Once we talked through some of the issues and concerns, we came up with a very straightforward workflow. Units/departments that have projects for which they need additional help would submit information about projects. These projects could be big or small, with varying degrees of complexity and skill needed and for which the resources or time to complete them has not been available. This information would become job bank postings and would appear on the staff site, where the libraries’ employees could review and apply for projects/work for which their skillsets, timeline, and availability lined up. The project supervisor would review the submissions and contact the successful applicant and their supervisor, and then work could begin. Job postings would be removed once they were filled.

Because we had an immediate timeline for getting the job bank up and running, we wanted to use a system that was already in place. The job postings were internal, so the libraries’ Intranet was the logical platform. We use Drupal to power our staff site and have a blog functionality that we call “Staff Posts.” These are posts that every employee has permissions to create in categories, such as upcoming events, updates, training opportunities, or travel reports. We added a new category of postings called Job Bank. All job bank postings were tagged with this category, enabling employees to click on the Job Bank category tag to see a listing of all job bank postings. So that our employees would be notified in multiple online settings, every job bank posting appeared on the staff site homepage, on the full list of postings, and appeared as a notification on our libraries’ Slack channel and Microsoft Teams channel.

To ensure that all postings contained consistent and required information, we asked project supervisors to complete a job posting form that requested the following:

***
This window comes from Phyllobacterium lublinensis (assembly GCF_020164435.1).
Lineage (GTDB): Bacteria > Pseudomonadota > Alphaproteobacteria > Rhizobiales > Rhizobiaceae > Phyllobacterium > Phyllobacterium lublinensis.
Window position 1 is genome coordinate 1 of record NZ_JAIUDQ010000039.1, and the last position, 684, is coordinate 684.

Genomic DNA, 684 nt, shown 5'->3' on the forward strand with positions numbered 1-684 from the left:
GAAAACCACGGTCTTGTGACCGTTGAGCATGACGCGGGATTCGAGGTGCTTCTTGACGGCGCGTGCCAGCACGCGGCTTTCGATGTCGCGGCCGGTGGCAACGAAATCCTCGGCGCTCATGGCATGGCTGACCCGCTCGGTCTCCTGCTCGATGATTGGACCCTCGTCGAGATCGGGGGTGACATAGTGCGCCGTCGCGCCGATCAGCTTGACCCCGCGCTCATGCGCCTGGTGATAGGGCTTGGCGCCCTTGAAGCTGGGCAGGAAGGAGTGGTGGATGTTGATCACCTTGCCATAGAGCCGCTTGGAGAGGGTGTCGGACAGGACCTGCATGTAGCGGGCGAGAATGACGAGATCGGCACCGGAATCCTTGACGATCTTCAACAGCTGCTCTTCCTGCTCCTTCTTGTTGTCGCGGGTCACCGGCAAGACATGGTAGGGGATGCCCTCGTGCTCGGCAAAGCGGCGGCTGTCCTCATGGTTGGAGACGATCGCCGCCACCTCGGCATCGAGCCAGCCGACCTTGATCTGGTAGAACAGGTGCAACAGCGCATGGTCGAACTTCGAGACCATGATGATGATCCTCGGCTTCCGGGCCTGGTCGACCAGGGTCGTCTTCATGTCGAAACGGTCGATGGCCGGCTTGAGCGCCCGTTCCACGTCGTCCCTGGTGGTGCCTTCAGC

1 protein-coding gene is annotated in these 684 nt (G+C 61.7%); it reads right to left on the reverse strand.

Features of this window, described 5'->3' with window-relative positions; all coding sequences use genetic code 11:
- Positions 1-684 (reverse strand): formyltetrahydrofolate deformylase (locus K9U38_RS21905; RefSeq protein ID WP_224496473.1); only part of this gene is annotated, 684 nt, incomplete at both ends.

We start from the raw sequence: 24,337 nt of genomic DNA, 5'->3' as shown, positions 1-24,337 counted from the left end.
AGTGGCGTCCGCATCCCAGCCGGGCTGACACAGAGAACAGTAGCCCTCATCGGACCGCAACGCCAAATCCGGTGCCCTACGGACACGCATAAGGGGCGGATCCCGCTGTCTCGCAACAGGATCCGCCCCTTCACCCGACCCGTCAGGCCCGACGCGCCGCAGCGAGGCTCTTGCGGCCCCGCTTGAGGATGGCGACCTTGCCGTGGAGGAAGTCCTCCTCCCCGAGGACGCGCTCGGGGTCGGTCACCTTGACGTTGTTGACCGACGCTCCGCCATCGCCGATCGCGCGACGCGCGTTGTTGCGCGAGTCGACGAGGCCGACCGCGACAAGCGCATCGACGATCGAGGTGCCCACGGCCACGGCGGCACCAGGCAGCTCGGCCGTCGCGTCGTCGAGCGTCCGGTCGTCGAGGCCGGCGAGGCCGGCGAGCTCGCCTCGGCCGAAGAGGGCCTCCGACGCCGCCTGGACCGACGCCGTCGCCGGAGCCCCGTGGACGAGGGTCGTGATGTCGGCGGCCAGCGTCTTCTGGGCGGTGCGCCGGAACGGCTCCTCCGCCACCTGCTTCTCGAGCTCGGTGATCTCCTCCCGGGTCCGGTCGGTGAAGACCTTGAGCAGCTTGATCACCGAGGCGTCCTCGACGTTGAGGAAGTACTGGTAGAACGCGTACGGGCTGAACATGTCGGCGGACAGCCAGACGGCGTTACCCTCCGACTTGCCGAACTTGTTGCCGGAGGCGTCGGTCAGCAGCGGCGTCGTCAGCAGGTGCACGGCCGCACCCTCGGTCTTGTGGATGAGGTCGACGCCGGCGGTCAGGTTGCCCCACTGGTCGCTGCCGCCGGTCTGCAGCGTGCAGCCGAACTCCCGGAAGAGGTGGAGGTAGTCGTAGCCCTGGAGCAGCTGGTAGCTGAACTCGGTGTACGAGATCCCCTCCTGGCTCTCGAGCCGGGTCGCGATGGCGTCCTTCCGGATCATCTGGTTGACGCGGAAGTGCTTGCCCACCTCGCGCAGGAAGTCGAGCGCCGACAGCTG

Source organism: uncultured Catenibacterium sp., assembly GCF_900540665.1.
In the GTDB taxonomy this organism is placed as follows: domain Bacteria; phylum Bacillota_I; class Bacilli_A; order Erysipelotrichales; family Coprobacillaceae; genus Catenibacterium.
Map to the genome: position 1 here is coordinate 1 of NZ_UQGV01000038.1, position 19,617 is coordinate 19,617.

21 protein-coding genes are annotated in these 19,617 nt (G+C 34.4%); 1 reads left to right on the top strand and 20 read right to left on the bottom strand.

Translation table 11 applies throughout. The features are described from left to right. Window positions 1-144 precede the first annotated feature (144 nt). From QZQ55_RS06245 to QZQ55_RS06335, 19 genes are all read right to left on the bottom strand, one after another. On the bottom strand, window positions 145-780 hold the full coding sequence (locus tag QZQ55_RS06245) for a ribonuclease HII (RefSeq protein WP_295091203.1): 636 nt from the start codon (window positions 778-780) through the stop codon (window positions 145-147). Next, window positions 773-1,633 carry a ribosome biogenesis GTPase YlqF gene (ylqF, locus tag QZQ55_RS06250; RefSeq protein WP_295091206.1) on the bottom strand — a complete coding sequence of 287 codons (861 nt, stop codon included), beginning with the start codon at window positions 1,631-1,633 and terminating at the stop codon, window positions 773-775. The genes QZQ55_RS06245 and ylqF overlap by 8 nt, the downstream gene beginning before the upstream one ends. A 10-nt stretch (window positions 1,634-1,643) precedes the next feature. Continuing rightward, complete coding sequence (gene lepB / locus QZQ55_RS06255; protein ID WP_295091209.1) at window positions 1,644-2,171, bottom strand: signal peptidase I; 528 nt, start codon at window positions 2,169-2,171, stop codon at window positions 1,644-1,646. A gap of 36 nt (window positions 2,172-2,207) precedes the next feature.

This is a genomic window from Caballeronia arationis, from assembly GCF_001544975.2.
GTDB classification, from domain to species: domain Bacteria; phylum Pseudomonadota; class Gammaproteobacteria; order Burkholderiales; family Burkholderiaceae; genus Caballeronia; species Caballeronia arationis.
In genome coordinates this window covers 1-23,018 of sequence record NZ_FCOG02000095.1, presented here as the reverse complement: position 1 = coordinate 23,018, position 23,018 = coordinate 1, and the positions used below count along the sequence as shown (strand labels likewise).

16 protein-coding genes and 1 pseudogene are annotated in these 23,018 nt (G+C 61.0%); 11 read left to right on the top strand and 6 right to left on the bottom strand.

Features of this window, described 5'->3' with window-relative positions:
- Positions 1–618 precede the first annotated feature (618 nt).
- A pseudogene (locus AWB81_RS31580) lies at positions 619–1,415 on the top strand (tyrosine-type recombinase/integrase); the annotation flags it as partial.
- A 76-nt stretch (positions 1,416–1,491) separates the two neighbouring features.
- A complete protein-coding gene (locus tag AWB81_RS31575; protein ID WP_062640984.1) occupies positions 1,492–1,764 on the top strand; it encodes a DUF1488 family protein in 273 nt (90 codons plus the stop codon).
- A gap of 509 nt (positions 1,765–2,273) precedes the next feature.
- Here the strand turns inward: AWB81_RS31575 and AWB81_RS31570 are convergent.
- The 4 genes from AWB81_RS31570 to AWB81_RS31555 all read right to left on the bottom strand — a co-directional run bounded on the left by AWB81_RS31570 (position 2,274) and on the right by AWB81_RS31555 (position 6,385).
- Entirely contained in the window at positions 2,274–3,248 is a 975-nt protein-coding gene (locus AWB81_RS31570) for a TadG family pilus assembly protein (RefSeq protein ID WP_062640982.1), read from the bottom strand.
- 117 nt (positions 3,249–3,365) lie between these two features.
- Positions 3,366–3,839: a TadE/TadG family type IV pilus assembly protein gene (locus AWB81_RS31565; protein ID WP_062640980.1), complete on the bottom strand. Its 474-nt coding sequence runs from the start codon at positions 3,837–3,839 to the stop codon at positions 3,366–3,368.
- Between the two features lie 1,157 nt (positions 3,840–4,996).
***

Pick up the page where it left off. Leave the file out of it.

• project/task name,
  • department/library,
  • description of work,
  • skills needed,
  • possible shared position?
  • training needed?
  • project/task timeline,
  • estimated number of hours per week, and
  • name/email of project supervisor.

Upon receipt of the form submission, our Web content editor added the posts in the name of the project supervisor and tagged them with the Job Bank category.

For employee applicants, we created another form with the following fields:

  • I am submitting an application for (drop down of available jobs),
  • name/email of applicant,
  • status (full-time/part-time),
  • description of skills matching project/task,
  • additional information,
  • your supervisor’s name/e-mail, and
  • my supervisor is aware of my application (y/n).

Applicants could submit separate applications for as many projects as they liked. Once a project had been posted, had received applicants and an employee had been “hired”, the project supervisor would contact the web team and we removed the position from the application form.

Participant feedback

To assess the job bank efforts, we developed a form to be sent to managers and employees upon completion of a project. In addition to the number of hours worked, it asks for feedback and commentary on the entire job bank process. To date, all but one of the projects are ongoing, but feedback has been very positive.

Supervisors who posted projects or tasks were grateful for the opportunity to help co-workers during this difficult time, considered it to be an ideal opportunity to have our own employees complete the work rather than hiring part-time workers, and enabled completion of projects that required focused attention over a period of time. One supervisor commented that she was happy that her center “could help supplement work to keep employees productive during stay-at-home. Also, having employees throughout the Commonwealth assist with collection work is very exciting.” A job applicant noted that she applied because it was a way to help out and she “was happy to see such a thing as the job bank because it allowed me to participate in additional work that I normally wouldn’t get to do in my position in the library.”